The homeless population in Central Oregon has increased by the hundreds — at least — in the past year. That’s the finding of this year’s “Point In Time” count.
According to the Homeless Leadership Coalition, there were a total of 1,647 people experiencing homelessness across several Central Oregon communities. That number is an increase from 1,225 in 2022.
Nearly 1,200 people in the tri-county area were unsheltered homeless.
And it’s important to keep in mind: those number are a tiny snapshot based on surveys taken between January 24-31. They are very likely an undercount.
Bend had the highest number of unhoused people at 1,012.
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Eighteen percent of the unhoused across the region are chronically homeless, meaning they spend long periods without a permanent place to live.
The vast majority of homeless — 75% — are single adults. Twelve percent are youth; 10% are families and 2% are children only.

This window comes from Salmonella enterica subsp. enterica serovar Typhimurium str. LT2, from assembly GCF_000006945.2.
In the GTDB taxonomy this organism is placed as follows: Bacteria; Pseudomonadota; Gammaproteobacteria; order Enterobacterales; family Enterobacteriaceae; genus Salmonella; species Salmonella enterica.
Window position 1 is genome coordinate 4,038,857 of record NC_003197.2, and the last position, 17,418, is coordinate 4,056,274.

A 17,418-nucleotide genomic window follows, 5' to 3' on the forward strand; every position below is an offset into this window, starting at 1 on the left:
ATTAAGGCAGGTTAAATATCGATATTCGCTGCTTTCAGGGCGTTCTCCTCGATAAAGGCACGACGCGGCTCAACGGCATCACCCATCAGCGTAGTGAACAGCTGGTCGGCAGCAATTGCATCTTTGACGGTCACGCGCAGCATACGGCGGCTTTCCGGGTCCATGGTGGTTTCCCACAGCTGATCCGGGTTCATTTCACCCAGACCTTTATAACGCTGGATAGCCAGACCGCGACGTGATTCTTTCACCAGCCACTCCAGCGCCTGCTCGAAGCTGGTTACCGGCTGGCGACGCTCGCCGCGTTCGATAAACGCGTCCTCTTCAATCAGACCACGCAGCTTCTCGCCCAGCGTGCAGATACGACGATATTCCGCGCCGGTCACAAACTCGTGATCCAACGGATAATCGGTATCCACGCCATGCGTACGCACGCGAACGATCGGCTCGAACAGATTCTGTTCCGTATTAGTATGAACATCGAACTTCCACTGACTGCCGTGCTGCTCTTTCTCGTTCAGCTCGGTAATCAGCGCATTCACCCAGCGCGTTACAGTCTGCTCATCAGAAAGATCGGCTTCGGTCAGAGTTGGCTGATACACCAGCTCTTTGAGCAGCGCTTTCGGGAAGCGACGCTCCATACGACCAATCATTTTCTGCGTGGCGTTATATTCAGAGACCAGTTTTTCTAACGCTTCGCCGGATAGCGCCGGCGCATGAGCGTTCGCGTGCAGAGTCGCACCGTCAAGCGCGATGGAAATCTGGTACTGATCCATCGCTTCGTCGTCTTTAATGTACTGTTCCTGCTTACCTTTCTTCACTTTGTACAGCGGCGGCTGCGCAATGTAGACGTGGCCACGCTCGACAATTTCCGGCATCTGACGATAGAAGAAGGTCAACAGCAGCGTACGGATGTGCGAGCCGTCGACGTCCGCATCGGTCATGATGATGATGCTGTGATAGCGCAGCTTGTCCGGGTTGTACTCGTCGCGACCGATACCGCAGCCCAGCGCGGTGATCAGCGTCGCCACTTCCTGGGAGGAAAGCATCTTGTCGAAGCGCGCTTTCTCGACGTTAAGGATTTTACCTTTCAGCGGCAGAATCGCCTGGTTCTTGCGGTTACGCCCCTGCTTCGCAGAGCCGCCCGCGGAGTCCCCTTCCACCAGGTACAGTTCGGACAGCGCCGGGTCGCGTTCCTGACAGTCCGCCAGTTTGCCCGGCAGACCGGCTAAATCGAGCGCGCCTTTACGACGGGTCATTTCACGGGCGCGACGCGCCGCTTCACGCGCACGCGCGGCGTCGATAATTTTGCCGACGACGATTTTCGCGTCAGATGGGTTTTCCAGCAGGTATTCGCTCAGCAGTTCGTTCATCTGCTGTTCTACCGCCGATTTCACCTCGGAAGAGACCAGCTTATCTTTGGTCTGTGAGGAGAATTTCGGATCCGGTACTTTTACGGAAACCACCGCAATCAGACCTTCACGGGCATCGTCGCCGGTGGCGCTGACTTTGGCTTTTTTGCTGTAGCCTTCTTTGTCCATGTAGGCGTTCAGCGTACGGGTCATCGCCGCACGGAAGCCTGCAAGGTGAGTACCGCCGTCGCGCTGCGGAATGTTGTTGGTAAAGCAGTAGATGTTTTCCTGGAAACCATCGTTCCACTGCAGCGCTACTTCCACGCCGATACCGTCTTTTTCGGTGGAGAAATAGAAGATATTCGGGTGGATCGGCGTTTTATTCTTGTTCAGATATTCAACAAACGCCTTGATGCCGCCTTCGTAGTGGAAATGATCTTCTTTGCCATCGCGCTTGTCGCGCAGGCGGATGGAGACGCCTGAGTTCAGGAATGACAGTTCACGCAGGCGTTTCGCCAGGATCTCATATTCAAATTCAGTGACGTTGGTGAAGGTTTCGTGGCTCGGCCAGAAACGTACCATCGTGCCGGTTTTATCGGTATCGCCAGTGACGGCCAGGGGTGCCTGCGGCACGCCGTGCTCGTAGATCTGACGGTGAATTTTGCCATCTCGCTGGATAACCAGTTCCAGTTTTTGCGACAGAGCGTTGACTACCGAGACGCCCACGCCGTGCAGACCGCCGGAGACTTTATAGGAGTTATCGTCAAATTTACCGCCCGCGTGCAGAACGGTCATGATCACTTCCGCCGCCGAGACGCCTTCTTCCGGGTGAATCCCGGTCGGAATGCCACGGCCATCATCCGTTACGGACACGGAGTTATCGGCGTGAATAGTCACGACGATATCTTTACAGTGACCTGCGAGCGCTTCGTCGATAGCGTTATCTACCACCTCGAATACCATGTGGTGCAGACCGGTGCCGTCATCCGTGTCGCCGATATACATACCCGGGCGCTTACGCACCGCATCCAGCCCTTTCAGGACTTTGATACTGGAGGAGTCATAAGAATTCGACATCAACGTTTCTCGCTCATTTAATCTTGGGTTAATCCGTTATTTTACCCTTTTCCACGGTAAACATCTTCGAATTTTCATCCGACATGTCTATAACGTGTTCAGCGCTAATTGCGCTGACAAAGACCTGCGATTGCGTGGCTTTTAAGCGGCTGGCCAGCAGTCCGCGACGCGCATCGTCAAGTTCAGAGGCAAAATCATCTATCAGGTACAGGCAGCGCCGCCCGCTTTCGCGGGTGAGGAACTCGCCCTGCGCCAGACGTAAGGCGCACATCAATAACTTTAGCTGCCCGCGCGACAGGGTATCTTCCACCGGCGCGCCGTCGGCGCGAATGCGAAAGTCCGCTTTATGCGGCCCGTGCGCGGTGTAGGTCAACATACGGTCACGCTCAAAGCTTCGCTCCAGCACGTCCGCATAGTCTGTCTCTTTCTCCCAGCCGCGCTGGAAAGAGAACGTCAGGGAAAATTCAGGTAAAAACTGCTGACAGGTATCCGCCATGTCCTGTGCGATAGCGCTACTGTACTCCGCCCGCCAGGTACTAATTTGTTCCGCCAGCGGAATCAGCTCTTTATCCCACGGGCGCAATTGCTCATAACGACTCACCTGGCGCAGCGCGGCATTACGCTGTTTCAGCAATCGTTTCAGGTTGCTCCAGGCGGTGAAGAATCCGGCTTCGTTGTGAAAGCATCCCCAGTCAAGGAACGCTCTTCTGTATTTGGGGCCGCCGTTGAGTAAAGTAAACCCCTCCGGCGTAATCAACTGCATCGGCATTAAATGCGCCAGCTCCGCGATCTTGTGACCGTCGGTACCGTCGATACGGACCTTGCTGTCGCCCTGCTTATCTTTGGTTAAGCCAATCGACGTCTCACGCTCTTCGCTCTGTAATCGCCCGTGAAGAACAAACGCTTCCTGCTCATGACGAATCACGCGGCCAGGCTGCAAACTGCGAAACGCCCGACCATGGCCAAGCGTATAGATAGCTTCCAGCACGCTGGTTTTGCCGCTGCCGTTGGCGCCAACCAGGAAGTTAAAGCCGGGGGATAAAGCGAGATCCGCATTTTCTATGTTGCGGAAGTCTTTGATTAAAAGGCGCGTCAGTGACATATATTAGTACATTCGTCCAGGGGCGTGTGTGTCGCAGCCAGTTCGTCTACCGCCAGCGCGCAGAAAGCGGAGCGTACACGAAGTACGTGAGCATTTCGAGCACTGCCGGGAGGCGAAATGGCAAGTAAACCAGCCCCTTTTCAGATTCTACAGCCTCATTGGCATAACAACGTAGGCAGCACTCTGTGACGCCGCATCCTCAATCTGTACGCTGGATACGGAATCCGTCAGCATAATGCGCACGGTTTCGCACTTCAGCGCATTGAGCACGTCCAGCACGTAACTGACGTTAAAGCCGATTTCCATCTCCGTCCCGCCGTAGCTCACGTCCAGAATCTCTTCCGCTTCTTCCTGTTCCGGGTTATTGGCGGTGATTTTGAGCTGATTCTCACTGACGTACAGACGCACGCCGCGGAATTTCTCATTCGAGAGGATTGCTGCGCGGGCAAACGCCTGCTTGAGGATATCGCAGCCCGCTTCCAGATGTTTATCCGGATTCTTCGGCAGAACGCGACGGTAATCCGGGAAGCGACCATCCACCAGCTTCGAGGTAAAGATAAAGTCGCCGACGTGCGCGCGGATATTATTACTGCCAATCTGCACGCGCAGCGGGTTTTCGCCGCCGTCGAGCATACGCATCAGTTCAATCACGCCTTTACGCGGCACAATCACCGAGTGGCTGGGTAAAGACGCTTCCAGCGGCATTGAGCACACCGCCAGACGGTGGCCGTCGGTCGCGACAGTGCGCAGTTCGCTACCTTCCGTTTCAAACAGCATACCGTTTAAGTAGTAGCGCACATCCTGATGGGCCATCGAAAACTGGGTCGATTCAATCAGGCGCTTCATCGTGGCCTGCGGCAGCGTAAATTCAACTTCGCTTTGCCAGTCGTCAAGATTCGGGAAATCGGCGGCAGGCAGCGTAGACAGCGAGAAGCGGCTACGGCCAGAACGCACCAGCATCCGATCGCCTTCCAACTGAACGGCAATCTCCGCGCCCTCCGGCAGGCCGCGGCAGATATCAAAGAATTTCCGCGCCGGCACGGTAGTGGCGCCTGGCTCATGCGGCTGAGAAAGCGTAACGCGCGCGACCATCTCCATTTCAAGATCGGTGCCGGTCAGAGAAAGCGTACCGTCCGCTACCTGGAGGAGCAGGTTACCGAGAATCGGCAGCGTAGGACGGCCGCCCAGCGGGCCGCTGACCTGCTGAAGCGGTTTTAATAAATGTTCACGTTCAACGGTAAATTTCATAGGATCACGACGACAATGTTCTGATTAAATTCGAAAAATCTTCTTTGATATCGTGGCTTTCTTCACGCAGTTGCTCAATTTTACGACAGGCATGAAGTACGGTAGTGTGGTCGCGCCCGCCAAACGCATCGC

More than 900 of those homeless in Central Oregon have some form of disability. Eleven percent have serious mental illness and 8% have a disabling susbstance use disorder.
A few theories for the rise is the ending of COVID-19 relief, miscounts in previous years and population growth.
Our local government says basic housing is an obvious issue.
“You know, I think the other thing that it highlights, which is no surprise again, to any of us, is, is that we are in a housing crisis,” said Bend Mayor Pro Tem Megan Perkins.
One solution local government is pushing for.. is more affordable housing.